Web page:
Social Engagement Agent Retention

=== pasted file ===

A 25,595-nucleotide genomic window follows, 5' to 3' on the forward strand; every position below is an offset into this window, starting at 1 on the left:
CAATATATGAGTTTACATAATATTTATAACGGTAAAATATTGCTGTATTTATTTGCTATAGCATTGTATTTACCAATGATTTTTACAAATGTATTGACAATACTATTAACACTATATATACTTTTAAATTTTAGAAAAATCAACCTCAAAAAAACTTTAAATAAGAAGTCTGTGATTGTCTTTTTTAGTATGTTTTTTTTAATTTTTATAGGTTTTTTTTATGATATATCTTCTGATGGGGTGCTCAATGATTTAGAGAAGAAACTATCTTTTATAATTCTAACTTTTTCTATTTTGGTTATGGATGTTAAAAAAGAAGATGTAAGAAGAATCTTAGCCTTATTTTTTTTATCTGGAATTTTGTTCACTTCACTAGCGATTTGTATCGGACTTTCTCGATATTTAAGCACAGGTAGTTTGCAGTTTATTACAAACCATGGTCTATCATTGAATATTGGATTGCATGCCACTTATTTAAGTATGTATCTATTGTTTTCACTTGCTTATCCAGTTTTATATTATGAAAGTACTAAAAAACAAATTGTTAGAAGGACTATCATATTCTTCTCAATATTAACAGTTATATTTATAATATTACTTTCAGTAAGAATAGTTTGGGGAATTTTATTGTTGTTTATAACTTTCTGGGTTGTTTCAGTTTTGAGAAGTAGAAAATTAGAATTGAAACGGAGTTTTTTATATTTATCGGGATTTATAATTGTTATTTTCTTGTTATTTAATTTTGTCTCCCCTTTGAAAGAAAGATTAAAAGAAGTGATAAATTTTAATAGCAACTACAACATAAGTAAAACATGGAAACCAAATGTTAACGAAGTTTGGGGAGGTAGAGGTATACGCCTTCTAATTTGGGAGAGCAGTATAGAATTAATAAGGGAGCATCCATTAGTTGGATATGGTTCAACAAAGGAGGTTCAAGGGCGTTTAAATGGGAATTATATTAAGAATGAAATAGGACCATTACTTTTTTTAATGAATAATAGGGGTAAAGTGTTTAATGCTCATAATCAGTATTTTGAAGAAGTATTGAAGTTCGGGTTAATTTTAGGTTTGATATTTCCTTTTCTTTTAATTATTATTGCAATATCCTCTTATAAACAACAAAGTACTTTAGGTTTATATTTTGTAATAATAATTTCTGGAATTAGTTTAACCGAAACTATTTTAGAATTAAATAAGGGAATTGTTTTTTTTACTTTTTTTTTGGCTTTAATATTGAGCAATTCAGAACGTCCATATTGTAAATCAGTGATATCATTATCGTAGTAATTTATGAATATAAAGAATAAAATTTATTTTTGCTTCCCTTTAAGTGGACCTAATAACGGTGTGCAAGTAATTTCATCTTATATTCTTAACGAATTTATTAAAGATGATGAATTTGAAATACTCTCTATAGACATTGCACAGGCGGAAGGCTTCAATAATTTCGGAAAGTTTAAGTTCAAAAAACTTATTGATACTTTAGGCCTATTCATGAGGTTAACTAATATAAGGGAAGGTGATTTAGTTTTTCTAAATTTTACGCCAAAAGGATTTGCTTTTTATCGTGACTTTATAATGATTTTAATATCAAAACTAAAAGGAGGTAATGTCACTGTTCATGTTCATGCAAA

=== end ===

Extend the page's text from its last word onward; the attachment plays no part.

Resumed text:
By Edwin Margulies Social Engagement for Customer Care is vexed with the same workforce problems we have in traditional contact center environments. Namely, employee burn-out and turn-over. It is not uncommon to have churn rates higher than 30 percent in some customer service centers. I've seen it as bad as 100% or more per year. Social Care organizations are no different. In fact, agent burn-out can be even more acute owing to social spam and a lack of intelligent filtering in first generation social engagement for customer care tools. Needles in the Haystack The biggest complaint we hear from customer care executives using social engagement products is that 85-90 percent of their agents' time is spent slogging through spam. These numbers have also been disclosed in public conferences from executives at companies like McDonalds and Nissan, for example. As you can imagine the same complaint we hear from these executives is also articulated by the social care professionals who are in the trenches. In fact, as few as 5% of all social posts on a related care topic end up being actionable or worthy of opening a case or escalating. Now let's take a look at this throughout the lenses of a social care professional. Colleague: "Sue, how is your job in the social command center coming along?" Social Care Specialist: "Uggh I am really getting burned-out on this stuff. Most of my time is spent reading junk and deleting posts that have nothing to do with my mission. I'm supposed to be helping people but most of what I see is spam." Colleague: "What are you going to do about that?" Social Care Specialist: "I don't know. Probably quit. This spam stuff is not very fulfilling and I don't think I am getting anywhere career-wise." The Flip Side of SPAM In addition to the raw tedium of dealing with social spam (doing manual review and deletion), this waste of time chews away at the time that should be spent solving customers' problems. In essence, only 5 - 10% of a social care agent's time is spent doing legitimate outreach to customers. It's no wonder it is hard to show an ROI on social care initiatives. In effect, put in old school terms, the "agent occupancy" is below 5%. Enter the NLP Virtually all social care executives are well aware of this time-wasting social spam problem. But many don't know there is an alternative and a solid solution to the problem. The solution is to leverage Natural Language Processing (NLP/NLU) technology and either bolt it on to a first-generation social engagement system or to swap out your system with one that has built-in NLP capability. An NLP Engine can be "taught" what is topically relevant and what is spam. In turn, the NLP engine can automatically tag certain social posts as spam. With sophisticated filtering and dispositioning software, you can even put social spam in folders like you can do with email so agents don't have to read it all. More Needles in the Stack In addition to spam, social care agents are also vexed with a lack of prioritization tools. Traditionally, each post, even if it is not spam, has to be manually read and characterized by the agent as being not important, important or urgent. At least if you get rid of the spam, you are eyeballing posts with a greater hope of actually helping someone. Now imagine if you could use a rules-based engine to automatically tag posts with priorities based on a list of criteria that is important for your business. For example, tagging priorities based on sentiment, influence, cluster or age of post. This means you could make all angry customers who are complaining about a new product launch top priority - automatically. Hunt and Peck Social care agents are also bogged-down with manually hunting and pecking for like mentions from the same customer. This can be solved by using a CRM-integrated system, or by using a stand-alone engagement system with CRM-like qualities. For example, the ability to list all posts - regardless of source - from one customer makes it a snap to follow what that person has being saying over time. Even better, if you can sort by conversation thread, social care agents can "get right down to business" and pluck out the most relevant posts in order to figure out what to do. What's an Agent to Do Speaking of what to do, and borrowing from the time-honored best practices of traditional contact centers, agents love to have pre-written KB articles, scripts, and next best action suggestions. Very few social engagement for customer care systems offer these natively, but you should consider this seriously for your social care team. Imagine fewer fights with legal because you have a basis for "conforming" answers. Imagine consistent instructions based on your business rules. Imagine getting rid of the mayhem and embracing best practices and smoother workflow. Conclusion You can stem the tide of agent turn-over and burn-out by taking simple steps to outfit your social care organization with the proper tools. The near elimination of spam, post tagging and prioritization, customer timelines and agent assistance solutions are all available and surprisingly affordable. Take a good look at what's available and put a stop to the exodus from your newly-formed social care team.